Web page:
Clockwork guys have a spring in their step!

Jim O'C posted:
Robert S. Butler posted:

Fair enough Chris. Here's some of my favorite "goods wagons" although they are fantasy...to a point.  They are KBN and are part of a series of larger 8 wheel freights.  Besides the attractive lithography what makes them even more interesting is their nod to the real world.  Each of the boxcars has reporting marks for different German cities and the cities correspond to what the cars are representing.

For example - the Banana Wagen - neat litho and ...

KBN_Lg_Bananen

reporting marks fro Bremen 

KBN_Lg_Bananen_Report

...so what does Bremen have to do with bananas?  Easy - Bremen was/is a major seaport and a seaport is where could expect to see imported goods such as Bananas.

  The Kuhlwagen

KBN_Lg_Kuhlwagen

with reporting marks from Augsburg

KBN_Lg_Kuhlwagen_Report

...and it is plenty cool in Augsburg particularly in the winter.

Then there is the California Frucht Transport

KBN_Lg_California_Frucht_Transport

with reporting marks from Berlin

KBN_Lg_California_Frucht_Transport_Report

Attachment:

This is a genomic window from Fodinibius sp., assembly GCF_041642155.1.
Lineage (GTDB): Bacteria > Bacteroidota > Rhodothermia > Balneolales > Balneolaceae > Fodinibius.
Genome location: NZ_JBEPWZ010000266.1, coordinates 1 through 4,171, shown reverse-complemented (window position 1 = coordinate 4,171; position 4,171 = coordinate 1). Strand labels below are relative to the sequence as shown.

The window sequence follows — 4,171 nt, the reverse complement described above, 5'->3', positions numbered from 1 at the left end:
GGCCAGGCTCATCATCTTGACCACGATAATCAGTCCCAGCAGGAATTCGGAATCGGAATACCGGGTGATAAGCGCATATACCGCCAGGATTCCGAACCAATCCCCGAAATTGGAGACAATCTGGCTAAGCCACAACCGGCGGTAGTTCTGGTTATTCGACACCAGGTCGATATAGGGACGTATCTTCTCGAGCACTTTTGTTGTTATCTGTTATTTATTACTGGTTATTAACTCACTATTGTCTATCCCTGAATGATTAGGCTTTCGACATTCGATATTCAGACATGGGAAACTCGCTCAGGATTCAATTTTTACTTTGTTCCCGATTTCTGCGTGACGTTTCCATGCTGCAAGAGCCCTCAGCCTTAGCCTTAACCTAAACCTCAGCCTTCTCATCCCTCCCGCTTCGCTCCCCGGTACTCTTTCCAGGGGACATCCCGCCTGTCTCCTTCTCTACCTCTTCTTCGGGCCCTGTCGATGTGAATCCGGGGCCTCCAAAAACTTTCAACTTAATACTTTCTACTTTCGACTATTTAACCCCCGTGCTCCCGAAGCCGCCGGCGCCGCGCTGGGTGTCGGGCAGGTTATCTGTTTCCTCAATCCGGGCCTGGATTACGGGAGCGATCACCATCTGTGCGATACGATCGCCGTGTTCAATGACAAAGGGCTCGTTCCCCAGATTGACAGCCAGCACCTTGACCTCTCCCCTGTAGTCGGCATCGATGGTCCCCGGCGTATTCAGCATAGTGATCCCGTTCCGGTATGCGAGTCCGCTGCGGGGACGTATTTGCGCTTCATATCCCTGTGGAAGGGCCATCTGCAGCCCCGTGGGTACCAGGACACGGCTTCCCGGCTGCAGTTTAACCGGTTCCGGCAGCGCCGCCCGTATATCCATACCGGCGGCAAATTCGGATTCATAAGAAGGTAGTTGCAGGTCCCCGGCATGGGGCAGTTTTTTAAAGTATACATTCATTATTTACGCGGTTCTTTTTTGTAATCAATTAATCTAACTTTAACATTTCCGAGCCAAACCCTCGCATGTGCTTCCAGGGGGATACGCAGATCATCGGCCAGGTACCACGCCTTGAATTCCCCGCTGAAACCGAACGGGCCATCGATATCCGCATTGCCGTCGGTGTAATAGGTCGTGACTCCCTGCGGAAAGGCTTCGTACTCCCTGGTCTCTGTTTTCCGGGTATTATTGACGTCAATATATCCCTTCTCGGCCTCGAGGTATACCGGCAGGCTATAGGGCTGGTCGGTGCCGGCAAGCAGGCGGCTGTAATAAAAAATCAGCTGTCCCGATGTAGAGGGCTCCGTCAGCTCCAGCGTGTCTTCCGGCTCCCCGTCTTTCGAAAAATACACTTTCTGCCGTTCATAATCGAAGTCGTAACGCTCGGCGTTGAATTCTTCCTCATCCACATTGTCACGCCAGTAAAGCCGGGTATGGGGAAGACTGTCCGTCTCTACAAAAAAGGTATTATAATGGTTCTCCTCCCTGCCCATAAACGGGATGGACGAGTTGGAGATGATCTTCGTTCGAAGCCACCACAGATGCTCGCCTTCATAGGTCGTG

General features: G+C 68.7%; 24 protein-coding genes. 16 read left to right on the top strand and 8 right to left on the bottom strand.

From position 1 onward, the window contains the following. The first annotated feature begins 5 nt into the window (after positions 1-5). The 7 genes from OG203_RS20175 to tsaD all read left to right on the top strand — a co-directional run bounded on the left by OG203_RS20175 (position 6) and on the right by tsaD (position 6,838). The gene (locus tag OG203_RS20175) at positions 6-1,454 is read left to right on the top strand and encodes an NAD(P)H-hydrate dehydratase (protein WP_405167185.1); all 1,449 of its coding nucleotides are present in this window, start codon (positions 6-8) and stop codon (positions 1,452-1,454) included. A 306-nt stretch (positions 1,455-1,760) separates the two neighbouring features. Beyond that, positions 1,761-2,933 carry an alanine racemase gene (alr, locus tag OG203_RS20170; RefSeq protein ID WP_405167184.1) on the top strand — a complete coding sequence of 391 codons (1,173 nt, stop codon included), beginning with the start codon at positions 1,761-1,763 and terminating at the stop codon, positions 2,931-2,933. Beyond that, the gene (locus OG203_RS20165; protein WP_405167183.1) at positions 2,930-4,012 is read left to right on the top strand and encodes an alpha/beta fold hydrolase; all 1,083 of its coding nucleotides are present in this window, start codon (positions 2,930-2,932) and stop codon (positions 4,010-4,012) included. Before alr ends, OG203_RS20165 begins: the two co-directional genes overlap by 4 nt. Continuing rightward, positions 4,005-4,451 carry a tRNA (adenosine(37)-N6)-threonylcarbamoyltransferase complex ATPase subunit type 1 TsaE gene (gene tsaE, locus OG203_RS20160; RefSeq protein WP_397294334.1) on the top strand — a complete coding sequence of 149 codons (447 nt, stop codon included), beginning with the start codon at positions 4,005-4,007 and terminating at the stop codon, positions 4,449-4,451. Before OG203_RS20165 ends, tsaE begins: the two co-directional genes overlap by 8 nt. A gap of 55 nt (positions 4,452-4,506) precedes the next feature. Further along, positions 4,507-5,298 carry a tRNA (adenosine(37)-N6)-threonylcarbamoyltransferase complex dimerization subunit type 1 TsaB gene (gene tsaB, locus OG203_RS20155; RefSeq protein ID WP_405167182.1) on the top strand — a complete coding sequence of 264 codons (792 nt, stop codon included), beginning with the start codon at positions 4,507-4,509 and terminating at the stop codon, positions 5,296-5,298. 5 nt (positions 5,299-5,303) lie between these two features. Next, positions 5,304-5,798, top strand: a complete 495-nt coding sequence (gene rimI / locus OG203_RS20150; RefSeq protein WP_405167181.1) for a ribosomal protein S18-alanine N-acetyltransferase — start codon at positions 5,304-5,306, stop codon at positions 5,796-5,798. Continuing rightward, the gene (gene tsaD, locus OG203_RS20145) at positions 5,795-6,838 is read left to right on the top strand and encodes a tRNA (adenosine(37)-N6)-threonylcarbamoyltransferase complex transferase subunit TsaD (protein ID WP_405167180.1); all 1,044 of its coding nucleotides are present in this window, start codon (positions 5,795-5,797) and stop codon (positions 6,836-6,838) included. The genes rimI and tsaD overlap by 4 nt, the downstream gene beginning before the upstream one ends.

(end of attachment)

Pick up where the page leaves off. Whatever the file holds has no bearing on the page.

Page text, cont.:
Why Berlin?  Well, Berlin was/is the capital and it always had a large population of people with money...the kind of people who could afford to purchase exotic fruit imports from California.

Munich Milk Wagen

8-wheel Milch-wagen

Nuremberg Baggage car

20508 8-wheel baggage car

Hamburg Int'l Express Wagen

8-wheel intl transport AG box car

4-wheel Union Dortmund boxcar

union dortmund 10507 boxcar

Love these Karl Bub O gauge 8-wheel wagons. I recently picked this one up, amazing colors! As mentioned in the previous post, they're large for this era, this one also has interesting spoked wheels. In the last shot it's posed with a JEP PO steeplecab electric loco. Now that I see how nice this one is, I'll have to keep my eyes out for the others in this series.

KBN Internationale Transport AG car 2KBN Internationale Transport AG car 3KBN Internationale Transport AG car 4KBN Internationale Transport AG car

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A few news in the collection

Brimtoy warehouse in green

08-16-01

Elastolin newspaper seller

08-16-02

Bing suitcases

08-16-03

Heinrich Fischer railroad crossing (needs repair)

08-16-04

Heinrich Fischer small station "Uxbridge"

08-16-0508-16-06

Bing small coaches from around 1905

08-16-07

Brimtoy the first crane car (needs a new roof)

08-16-08

Wells of London Tank car

08-16-09

Distler rare loco of the 30s, a new spring is arrived today.

08-16-10

 

Greetings

Arne